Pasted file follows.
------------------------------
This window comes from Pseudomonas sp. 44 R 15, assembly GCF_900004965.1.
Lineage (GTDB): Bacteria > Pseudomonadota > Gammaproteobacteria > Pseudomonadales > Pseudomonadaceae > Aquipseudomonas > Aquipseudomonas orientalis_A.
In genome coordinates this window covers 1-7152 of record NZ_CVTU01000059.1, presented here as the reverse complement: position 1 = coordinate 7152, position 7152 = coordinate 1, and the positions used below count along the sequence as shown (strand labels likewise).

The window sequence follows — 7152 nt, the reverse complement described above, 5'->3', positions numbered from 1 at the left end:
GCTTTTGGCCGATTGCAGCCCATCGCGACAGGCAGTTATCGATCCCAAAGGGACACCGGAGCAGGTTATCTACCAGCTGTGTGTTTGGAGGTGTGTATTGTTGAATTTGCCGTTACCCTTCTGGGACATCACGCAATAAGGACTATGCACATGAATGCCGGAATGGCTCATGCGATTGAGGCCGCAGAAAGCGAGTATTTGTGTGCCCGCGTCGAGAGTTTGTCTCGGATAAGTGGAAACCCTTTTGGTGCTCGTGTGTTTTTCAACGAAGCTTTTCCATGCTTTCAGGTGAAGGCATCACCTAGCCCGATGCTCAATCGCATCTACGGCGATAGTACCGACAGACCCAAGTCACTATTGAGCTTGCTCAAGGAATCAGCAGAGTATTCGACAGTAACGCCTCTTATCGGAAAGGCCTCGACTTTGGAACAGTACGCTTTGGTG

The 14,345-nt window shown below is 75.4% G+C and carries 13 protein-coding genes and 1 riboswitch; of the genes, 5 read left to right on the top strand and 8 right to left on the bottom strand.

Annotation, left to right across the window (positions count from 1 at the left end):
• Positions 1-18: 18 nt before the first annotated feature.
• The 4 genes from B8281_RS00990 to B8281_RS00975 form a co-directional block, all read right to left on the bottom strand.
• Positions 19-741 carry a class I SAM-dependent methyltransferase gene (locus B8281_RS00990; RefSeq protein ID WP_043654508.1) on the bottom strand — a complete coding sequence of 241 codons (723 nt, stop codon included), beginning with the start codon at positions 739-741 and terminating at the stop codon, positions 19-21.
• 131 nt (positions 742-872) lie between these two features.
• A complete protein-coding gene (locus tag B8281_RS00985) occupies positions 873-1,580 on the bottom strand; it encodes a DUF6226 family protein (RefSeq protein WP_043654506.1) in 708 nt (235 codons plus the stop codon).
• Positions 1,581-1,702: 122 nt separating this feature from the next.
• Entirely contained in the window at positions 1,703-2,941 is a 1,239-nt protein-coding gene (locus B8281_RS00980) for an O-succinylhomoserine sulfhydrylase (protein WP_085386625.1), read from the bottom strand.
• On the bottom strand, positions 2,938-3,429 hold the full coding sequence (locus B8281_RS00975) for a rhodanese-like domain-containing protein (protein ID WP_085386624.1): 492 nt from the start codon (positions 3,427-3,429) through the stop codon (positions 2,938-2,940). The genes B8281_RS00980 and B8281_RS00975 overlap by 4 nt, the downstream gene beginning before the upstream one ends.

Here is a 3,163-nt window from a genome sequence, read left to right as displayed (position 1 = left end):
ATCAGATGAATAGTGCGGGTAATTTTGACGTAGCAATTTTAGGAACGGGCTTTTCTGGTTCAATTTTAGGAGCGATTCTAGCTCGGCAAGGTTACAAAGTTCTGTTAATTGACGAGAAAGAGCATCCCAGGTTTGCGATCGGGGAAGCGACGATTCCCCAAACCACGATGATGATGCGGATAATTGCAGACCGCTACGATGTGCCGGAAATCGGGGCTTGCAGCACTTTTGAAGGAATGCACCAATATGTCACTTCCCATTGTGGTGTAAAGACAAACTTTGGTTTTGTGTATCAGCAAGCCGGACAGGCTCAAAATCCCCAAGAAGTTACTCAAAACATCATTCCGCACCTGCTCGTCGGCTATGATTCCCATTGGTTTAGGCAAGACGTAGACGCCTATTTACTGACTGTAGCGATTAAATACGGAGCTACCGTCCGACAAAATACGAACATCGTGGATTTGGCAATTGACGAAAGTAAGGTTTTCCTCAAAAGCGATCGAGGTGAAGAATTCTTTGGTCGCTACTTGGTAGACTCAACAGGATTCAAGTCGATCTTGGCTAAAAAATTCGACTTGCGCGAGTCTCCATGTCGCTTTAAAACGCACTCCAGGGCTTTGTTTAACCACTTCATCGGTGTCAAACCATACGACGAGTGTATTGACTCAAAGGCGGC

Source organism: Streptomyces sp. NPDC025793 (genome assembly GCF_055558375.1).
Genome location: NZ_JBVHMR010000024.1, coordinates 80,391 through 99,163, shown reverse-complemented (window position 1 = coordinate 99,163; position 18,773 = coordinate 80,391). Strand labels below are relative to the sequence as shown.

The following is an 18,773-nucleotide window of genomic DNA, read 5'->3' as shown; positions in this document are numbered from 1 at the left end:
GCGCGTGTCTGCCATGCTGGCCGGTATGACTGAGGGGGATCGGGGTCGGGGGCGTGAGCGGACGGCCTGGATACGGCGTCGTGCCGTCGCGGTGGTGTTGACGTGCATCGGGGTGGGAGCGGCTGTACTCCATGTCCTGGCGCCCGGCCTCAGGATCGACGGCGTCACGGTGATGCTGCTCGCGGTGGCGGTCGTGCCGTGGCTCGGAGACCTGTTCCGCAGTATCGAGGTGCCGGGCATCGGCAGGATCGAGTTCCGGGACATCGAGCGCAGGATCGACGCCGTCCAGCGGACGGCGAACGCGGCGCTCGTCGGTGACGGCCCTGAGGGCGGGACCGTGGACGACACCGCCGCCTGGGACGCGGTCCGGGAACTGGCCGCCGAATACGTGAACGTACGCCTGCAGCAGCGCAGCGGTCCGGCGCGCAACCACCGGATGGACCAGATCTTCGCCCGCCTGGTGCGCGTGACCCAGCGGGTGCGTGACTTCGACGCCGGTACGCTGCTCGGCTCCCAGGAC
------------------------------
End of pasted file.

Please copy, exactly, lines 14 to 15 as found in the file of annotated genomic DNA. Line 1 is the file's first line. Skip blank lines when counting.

• Entirely contained in the window at positions 1,703-2,941 is a 1,239-nt protein-coding gene (locus B8281_RS00980) for an O-succinylhomoserine sulfhydrylase (protein WP_085386625.1), read from the bottom strand.
• On the bottom strand, positions 2,938-3,429 hold the full coding sequence (locus B8281_RS00975) for a rhodanese-like domain-containing protein (protein ID WP_085386624.1): 492 nt from the start codon (positions 3,427-3,429) through the stop codon (positions 2,938-2,940). The genes B8281_RS00980 and B8281_RS00975 overlap by 4 nt, the downstream gene beginning before the upstream one ends.